Facial pain may arise from several causes and is difficult to treat. It is usually felt as electric-like pain along the path of nerves in the face. If medication is not adequately relieving your facial pain, you may respond to injections or radiofrequency ablation.
Trigeminal Neuralgia is a type of nerve pain that can occur in one or all three of the branches of the trigeminal nerve. This nerve may be blocked by an x-ray guided injection to the side of your face near your jaw, or at the ganglion where the three branches of the Trigeminal nerve join together. Radiofrequency ablation may also be used if blocks provide good relief that does not last long enough.
The Facial nerve also supplies pain input from many areas of the face. The sphenopalatine ganglion is part of the Facial Nerve and can be blocked with local anesthetic.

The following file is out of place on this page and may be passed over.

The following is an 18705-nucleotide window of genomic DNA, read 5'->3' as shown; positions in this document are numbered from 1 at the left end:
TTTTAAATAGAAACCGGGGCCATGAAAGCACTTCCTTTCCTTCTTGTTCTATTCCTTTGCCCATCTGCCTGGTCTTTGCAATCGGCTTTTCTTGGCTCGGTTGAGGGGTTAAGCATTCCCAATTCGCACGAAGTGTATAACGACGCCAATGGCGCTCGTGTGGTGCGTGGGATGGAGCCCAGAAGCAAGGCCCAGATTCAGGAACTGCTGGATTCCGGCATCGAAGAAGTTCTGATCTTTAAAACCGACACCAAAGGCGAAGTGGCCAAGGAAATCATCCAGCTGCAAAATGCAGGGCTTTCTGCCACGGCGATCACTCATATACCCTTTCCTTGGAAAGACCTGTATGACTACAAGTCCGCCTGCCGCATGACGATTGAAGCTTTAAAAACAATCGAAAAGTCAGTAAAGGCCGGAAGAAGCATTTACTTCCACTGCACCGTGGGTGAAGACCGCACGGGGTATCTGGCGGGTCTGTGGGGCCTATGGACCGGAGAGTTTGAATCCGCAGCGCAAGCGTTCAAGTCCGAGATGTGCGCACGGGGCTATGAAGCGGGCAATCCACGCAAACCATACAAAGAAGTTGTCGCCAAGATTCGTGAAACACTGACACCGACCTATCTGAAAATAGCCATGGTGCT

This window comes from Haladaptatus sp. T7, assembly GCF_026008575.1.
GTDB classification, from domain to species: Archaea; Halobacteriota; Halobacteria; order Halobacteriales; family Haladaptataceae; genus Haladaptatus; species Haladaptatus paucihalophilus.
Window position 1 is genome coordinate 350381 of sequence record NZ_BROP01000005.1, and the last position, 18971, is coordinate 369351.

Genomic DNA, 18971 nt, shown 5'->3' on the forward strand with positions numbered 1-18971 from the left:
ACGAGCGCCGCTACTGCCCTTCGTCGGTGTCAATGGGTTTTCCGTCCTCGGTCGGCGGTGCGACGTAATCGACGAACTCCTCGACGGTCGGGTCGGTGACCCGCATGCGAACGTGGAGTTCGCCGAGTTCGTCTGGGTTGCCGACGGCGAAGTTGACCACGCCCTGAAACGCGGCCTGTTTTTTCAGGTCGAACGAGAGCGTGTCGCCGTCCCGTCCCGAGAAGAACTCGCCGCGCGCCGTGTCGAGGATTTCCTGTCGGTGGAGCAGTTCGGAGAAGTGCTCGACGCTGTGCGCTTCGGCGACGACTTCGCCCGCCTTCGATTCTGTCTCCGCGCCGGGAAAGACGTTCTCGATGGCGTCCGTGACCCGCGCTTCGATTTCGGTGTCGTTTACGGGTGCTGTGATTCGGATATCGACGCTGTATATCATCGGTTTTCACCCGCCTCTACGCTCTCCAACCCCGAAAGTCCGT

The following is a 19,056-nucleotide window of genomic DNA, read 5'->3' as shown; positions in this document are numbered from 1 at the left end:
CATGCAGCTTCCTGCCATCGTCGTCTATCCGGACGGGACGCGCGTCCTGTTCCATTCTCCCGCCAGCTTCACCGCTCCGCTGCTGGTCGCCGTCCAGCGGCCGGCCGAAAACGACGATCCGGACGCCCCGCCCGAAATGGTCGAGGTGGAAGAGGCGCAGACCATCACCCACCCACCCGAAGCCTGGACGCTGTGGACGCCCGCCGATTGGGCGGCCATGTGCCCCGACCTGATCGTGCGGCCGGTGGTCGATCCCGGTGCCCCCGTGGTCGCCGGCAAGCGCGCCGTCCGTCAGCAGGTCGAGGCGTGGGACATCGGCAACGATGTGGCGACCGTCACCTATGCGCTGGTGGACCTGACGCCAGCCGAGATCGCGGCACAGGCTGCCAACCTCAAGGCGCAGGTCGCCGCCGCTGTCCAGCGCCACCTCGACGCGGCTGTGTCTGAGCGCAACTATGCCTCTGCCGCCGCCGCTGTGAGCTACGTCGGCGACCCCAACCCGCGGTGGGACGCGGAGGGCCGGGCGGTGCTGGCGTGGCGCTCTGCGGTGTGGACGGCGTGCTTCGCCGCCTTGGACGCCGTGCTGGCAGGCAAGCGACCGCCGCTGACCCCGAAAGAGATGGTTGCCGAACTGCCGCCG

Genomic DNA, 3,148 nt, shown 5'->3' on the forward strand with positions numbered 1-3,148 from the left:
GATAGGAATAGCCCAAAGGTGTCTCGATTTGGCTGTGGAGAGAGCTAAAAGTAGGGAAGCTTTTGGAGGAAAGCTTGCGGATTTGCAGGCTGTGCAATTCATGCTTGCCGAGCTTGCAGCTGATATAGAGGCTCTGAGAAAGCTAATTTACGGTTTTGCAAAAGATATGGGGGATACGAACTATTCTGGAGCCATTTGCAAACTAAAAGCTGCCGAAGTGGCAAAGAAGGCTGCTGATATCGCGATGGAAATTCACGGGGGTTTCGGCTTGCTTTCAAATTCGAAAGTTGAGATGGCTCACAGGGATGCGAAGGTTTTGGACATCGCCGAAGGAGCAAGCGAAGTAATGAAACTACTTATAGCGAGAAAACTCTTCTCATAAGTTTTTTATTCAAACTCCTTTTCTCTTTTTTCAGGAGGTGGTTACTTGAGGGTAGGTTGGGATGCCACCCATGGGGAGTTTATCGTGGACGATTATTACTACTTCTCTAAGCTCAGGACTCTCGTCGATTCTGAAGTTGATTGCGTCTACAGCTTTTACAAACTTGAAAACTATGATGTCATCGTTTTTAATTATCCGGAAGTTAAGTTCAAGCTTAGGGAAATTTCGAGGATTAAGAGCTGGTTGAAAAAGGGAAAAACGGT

There are two approaches to this ganglion, one that involves an x-ray guided injection, and one that involves cotton-tipped applicators with local anesthetic that are placed into the nose. Your physician will discuss these methods with you if they suspect the Facial Nerve is causing some or all of your pain.
Blocks for facial pain are performed with a high degree of precision, but some approaches are still quick and take no more than 20 minutes. Others can take up to 30 minutes, particularly if radiofrequency is being used.
There may be pain at the injection site, but use of local anesthetic should improve your pain within 30 minutes of injection.
Relief is highly variable but can last up to several months following a block, and up to 12 months following radiofrequency.